When you consider the fact you have a mini XLR audio input as well as USB-C storage support for recording to hard drives, a full sized HDMI port and dual card slots, the Pocket Cinema Camera 4K leapfrogs the competition in almost every video-centric area.

Ports and storage

Having briefly covered the ports, it’s worth explaining why what’s here makes so much sense from a video perspective in a bit more detail.

Starting with the audio options, the Pocket Camera 4K features higher-quality microphones than we’ve seen from the Blackmagic pocket series before. Output and input options are also comprehensive, with 3.5mm headphone out and separate 3.5mm microphone in.

While audio can be fed in using the 3.5mm microphone input, the mini XLR port will be a more likely option for video professionals, complete with Phantom Power support. This is the type of connector that plays nicely with everything from wireless mics through to concert hall audio rigs, adding a huge amount of audio clout to this small camera.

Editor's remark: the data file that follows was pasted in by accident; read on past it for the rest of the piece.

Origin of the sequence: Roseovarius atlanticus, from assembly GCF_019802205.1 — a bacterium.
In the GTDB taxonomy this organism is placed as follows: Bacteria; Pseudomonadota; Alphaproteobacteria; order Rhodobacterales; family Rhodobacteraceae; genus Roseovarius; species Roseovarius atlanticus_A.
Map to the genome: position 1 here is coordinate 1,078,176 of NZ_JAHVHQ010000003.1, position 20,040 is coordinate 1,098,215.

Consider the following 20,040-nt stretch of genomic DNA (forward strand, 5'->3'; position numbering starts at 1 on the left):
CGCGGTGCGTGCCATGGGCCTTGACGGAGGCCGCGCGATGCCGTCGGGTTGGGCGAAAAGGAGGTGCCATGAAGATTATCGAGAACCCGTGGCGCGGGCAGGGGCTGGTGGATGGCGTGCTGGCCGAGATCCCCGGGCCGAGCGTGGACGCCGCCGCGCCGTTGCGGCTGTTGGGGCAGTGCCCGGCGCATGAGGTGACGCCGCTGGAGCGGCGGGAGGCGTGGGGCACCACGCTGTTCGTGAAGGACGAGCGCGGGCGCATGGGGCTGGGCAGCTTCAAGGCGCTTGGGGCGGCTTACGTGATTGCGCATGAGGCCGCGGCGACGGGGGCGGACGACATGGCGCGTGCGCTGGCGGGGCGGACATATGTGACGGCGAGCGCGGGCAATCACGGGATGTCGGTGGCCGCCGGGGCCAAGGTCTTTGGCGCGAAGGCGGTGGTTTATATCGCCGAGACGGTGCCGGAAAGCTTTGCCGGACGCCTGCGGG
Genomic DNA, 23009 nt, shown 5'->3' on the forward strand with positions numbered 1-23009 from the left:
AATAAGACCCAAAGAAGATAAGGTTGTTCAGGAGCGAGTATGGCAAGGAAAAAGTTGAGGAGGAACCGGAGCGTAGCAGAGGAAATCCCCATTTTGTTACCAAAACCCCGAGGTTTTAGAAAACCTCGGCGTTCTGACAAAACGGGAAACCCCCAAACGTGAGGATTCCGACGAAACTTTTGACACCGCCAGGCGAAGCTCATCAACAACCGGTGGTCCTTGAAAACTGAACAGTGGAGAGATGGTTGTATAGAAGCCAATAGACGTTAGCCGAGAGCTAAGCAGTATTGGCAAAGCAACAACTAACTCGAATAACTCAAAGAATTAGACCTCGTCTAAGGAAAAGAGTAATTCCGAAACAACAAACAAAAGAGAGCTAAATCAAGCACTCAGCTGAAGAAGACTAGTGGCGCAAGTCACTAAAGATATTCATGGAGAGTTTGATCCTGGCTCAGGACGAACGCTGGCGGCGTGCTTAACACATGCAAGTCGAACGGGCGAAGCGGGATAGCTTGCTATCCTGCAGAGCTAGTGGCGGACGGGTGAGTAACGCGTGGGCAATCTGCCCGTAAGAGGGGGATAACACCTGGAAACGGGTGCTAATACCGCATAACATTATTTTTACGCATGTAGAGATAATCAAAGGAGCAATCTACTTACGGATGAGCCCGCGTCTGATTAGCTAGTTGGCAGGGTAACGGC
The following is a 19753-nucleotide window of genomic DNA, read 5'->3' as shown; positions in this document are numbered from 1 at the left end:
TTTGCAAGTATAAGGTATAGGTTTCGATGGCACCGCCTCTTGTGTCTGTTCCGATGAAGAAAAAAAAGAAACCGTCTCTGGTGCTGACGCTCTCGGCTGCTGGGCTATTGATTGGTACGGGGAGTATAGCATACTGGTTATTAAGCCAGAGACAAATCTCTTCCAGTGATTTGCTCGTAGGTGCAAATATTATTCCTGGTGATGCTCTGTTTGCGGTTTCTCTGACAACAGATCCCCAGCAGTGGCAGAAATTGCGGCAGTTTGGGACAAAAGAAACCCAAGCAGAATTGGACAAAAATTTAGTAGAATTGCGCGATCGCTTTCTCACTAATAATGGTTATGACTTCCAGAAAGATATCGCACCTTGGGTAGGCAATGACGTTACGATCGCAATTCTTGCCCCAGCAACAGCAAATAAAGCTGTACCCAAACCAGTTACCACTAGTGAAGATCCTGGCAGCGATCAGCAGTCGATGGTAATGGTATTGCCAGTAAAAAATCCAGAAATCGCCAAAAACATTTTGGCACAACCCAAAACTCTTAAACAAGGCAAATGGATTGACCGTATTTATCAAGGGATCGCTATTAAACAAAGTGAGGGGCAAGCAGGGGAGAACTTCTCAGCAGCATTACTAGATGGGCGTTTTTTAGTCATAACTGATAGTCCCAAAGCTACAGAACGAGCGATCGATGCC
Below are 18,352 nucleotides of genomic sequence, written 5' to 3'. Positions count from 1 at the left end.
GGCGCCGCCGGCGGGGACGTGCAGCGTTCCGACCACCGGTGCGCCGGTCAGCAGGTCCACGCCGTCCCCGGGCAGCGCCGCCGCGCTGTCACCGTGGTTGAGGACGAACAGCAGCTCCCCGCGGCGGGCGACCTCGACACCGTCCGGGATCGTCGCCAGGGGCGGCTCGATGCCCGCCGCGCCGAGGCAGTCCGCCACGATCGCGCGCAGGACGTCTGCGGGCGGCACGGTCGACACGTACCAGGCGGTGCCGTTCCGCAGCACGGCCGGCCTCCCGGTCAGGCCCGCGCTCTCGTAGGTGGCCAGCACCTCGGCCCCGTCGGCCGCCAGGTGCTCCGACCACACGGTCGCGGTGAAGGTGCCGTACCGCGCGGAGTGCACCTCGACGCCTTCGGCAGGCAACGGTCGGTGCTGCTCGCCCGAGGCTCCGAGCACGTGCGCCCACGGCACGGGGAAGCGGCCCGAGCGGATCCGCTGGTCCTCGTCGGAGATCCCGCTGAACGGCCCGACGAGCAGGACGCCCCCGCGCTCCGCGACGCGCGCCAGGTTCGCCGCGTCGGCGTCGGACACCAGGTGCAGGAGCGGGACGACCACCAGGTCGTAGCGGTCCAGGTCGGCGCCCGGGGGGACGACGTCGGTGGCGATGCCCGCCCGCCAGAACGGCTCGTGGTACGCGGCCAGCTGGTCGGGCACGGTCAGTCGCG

rear view of the Blackmagic Pocket Cinema Camera 4K with open ports

While the LP-E6 batteries, quoted at 50 minutes, are passable when out and about and are relatively inexpensive, the 2-pin DC connector is perfect for studio shoots, when hard-wired power options are a blessing.

The USB-C port is primarily available for data transfer, but offers up some great additional utility. For starters, you can charge your Pocket Camera 4K using it, so if you have a 2017/18 Android phone, you could leave the house with just one charger. While it won’t power the camera live when out and about and shooting, it will enable external HDD recording in compressed formats.

On the subject of storage, the Pocket Cinema Camera 4K also features one SDXC card slot and a CFast slot, with the latter being the only current card type that can support RAW 4K filming.

Lens options